Pat Allen, president of the Cornell Education Association and a social studies teacher, said the district is simply looking at consolidation as an option for survival. “The ability for us to sustain the district is at risk because of declining enrollment and funding that is not compensating for that, if we don’t work with another district,” she said.

Cornell schools have a history of cooperating with Lake Holcombe schools,Allen said. For years, Cornell students went to Lake Holcombe for an auto mechanics class until Lake Holcombe eliminated that class. Lake Holcombe students have come to Cornell for science classes, she said. And the two districts’ junior high school football teams were combined.

Consolidation is not a certainty, but the failure of two referendum questions to exceed revenue caps in Lake Holcombe in November may provide more incentive for it. Currently four committees of residents and local officials of the two communities are examining issues related to consolidation: transportation, finance, facilities, and economic impact.A decision will likely be made in the next two years.

Goulet thinks consolidation is likely, but he sees it as an act of desperation, not as a solution to severe school funding problems.The current system, he said, is leading to a never-ending cycle of decline.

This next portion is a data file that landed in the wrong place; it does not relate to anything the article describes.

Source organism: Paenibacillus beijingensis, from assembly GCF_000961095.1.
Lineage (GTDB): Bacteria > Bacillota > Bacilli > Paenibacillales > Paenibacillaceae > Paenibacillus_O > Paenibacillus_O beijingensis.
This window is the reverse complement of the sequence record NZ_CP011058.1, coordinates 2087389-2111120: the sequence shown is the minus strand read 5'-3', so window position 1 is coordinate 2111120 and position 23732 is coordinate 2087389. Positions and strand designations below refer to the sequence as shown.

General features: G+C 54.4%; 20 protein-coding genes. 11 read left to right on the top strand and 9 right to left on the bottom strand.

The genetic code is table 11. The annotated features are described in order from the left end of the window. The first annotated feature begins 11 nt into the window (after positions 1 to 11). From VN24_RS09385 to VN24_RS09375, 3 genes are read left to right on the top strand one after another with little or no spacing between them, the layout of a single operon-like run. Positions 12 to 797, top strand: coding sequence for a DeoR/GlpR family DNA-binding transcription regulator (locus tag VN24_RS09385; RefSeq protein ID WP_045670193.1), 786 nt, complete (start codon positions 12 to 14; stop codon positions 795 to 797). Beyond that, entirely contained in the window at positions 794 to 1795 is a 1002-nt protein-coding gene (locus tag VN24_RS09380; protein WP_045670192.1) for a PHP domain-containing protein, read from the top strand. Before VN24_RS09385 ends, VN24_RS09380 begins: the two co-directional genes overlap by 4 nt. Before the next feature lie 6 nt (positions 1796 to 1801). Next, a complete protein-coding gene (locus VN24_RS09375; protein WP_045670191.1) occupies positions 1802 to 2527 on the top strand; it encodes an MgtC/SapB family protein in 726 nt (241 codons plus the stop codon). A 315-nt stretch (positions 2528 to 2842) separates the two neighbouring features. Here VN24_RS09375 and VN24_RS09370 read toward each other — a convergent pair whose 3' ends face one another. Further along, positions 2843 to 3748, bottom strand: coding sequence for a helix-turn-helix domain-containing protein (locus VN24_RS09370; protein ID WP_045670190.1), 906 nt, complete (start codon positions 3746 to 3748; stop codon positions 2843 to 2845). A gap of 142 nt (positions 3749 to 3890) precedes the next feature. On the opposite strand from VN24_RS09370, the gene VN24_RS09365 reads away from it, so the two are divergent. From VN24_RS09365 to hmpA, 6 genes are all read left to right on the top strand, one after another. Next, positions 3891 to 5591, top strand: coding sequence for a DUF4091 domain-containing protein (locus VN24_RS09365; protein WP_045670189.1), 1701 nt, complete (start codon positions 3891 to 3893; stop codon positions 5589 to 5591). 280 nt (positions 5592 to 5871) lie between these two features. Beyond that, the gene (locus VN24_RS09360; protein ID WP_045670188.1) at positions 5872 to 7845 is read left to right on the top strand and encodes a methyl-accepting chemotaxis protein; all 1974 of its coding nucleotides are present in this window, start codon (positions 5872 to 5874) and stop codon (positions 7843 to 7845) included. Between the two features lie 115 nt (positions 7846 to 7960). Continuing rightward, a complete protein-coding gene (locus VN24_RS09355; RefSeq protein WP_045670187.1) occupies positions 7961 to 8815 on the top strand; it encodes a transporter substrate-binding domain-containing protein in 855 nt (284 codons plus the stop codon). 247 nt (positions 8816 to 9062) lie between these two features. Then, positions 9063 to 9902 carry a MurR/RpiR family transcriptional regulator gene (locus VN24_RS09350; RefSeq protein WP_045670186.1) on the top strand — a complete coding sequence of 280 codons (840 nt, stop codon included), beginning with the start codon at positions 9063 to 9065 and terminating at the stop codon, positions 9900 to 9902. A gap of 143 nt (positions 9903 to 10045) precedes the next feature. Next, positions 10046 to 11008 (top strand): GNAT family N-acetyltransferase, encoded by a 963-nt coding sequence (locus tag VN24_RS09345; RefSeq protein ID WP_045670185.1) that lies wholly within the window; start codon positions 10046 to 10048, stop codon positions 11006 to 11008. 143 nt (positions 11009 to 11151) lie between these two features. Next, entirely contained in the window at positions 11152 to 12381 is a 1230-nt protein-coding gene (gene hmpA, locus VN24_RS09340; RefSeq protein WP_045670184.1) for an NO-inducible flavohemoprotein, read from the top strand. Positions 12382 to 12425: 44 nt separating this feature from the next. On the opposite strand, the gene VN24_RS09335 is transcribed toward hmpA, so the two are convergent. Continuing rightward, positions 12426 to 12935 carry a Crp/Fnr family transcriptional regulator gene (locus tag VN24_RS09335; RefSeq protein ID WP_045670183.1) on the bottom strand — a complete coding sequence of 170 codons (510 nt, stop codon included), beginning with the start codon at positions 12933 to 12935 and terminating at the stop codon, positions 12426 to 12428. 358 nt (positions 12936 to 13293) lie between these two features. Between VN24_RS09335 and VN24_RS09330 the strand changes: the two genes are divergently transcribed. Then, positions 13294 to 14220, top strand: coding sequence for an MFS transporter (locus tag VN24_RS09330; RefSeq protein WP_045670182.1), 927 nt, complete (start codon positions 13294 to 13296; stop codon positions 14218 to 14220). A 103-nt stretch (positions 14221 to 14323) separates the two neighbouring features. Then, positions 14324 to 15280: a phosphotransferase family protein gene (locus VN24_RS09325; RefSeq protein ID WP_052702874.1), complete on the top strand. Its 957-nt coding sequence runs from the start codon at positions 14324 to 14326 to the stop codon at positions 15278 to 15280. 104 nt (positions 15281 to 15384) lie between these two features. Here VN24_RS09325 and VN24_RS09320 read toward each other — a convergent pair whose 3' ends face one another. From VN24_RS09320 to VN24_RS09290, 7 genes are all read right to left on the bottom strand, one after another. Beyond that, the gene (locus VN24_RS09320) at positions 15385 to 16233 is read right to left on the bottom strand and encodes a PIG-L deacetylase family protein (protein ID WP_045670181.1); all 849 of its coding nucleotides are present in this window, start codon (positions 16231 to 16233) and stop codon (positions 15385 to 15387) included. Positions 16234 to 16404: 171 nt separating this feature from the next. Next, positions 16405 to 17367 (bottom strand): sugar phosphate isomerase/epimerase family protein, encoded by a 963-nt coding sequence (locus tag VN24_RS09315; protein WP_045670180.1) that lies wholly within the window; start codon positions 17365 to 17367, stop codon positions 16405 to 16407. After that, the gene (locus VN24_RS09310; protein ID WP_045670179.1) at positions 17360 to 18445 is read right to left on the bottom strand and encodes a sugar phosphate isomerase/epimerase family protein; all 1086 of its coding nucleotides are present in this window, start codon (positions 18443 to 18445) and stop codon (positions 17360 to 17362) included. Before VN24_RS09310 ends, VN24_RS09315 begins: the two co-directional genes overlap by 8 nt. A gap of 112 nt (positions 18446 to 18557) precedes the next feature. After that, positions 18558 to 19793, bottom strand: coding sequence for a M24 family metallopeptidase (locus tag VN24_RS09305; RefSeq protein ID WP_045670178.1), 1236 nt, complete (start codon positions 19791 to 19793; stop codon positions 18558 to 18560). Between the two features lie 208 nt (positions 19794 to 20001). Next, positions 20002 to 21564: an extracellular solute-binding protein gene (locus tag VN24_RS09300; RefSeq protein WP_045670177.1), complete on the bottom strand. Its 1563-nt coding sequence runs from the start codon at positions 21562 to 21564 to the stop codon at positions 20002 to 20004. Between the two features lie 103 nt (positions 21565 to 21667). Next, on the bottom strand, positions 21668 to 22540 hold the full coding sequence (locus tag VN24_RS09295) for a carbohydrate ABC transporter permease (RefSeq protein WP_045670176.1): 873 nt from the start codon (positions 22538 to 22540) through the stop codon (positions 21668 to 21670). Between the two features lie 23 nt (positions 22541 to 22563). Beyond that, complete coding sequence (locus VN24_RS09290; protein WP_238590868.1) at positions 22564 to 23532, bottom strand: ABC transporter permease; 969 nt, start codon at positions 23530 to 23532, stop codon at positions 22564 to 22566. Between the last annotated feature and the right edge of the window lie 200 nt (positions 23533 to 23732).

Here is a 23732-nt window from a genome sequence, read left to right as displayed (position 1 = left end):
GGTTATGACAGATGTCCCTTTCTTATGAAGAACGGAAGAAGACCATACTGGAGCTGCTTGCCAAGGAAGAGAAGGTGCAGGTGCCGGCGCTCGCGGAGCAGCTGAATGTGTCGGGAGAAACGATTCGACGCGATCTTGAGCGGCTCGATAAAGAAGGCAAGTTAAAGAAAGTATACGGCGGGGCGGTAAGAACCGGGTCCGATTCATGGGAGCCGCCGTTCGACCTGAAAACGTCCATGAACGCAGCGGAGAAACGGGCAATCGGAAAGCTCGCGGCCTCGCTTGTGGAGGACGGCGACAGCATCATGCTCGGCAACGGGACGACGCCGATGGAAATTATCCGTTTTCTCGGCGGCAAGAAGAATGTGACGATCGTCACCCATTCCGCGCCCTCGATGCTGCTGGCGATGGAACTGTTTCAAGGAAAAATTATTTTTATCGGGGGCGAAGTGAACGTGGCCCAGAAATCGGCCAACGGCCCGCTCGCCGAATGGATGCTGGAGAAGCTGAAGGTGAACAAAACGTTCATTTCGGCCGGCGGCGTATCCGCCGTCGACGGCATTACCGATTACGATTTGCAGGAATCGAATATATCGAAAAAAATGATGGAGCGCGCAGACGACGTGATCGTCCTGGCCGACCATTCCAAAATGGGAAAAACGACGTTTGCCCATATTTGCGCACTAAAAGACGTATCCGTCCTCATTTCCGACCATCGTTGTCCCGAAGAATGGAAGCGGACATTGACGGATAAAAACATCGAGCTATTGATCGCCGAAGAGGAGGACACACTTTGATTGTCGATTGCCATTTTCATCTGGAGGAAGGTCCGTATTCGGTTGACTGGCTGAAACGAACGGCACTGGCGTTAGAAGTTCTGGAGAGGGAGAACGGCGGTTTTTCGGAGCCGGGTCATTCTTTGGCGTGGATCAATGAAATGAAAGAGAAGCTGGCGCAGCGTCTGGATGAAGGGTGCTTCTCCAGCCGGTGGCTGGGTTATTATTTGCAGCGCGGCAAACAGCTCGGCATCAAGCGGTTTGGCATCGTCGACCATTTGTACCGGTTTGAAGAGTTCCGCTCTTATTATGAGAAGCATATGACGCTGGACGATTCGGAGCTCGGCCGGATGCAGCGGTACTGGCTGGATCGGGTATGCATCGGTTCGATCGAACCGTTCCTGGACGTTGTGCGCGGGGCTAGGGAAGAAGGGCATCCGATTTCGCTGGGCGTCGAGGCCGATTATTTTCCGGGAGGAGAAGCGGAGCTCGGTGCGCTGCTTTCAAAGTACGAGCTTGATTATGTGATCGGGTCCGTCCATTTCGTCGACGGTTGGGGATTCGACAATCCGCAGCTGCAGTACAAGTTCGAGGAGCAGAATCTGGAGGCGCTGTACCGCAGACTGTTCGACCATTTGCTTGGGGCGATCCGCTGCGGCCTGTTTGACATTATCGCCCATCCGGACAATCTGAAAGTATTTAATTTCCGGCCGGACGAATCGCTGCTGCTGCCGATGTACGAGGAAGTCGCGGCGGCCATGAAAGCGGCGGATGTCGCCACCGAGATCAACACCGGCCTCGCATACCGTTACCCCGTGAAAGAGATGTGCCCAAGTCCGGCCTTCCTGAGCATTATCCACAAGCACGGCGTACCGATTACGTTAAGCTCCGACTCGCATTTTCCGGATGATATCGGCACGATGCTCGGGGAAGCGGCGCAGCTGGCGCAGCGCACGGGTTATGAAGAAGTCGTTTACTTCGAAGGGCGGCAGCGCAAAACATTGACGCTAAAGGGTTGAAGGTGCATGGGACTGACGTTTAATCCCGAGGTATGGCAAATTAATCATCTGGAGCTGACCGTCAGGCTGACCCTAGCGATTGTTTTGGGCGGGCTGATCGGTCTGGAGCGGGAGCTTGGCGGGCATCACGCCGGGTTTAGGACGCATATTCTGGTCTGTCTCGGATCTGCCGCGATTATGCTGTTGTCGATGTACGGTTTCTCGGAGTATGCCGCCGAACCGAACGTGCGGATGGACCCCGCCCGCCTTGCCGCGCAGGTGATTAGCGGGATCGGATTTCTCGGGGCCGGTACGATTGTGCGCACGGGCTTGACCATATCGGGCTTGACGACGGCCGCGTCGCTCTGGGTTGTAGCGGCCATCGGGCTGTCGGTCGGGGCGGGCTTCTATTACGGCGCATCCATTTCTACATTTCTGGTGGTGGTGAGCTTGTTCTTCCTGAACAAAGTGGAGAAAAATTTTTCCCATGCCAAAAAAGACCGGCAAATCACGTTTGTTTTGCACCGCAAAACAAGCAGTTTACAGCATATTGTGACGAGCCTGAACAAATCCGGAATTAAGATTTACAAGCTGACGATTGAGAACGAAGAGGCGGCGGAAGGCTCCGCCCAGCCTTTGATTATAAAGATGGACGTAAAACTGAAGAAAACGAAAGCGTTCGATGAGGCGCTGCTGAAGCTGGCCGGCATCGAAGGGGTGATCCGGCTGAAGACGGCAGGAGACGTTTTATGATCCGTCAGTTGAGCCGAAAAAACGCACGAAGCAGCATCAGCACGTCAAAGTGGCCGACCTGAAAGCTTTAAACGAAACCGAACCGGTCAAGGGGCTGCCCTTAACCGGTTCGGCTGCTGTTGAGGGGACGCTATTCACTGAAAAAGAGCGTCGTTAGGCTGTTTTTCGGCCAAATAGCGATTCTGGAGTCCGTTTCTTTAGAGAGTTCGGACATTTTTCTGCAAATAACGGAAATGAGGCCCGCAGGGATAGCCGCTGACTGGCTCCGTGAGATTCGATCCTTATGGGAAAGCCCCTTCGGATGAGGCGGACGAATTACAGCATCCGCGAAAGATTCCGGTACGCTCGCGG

“Funding has to change. Otherwise, schools are going down,” he said.

Loyal-Greenwood talking too
Meanwhile, similar issues are generating equal angst just to the southeast where the financially struggling Loyal and Greenwood school districts are looking at the possibility of consolidation to stem the tide.

Under a plan drafted by a consultant, the high school would be in Loyal, meaning that Greenwood’s high school building would be shuttered. Both communities would maintain their own elementary schools.

A committee composed of members from each community is discussing the consultant’s plan, with a decision to be made in 2007.

Janet Wiemann

“Where the high school will be is probably a polarizing issue, because I think that people perceive that that has a lot to do with how it will impact the town because of sports,” said Janet Wiemann, president of the Loyal Education Association.

Consolidating the two districts is not a new idea, said Wiemann, a speech therapist at Loyal Elementary School. The issue came up about 10 years ago because of declining enrollments, a trend that is continuing. DPI figures show a drop in Greenwood of 6% from 2003-04 to 2005-06, from 489 to 459 students. In Loyal the drop is steeper – 9.5%, from 656 to 594 students.

It all comes down to money, and the ability of a school district to continue to provide a quality education to its children.With declining enrollment and declining state aid, options run short. “The property tax is not sufficient to support rural schools,” said Rhonda Opelt president of the Greenwood Education Association, and a high school math teacher.

“You can continue to cut programs until you get down to the bare minimum,” she said.“But it hurts the kids and the quality of education.

“The funding formula we have right now is not adequate to meet all the financial obligations we have, with teachers salaries, insurance and textbooks – everything that it takes to run a school,” Opelt said.

Rhonda Opelt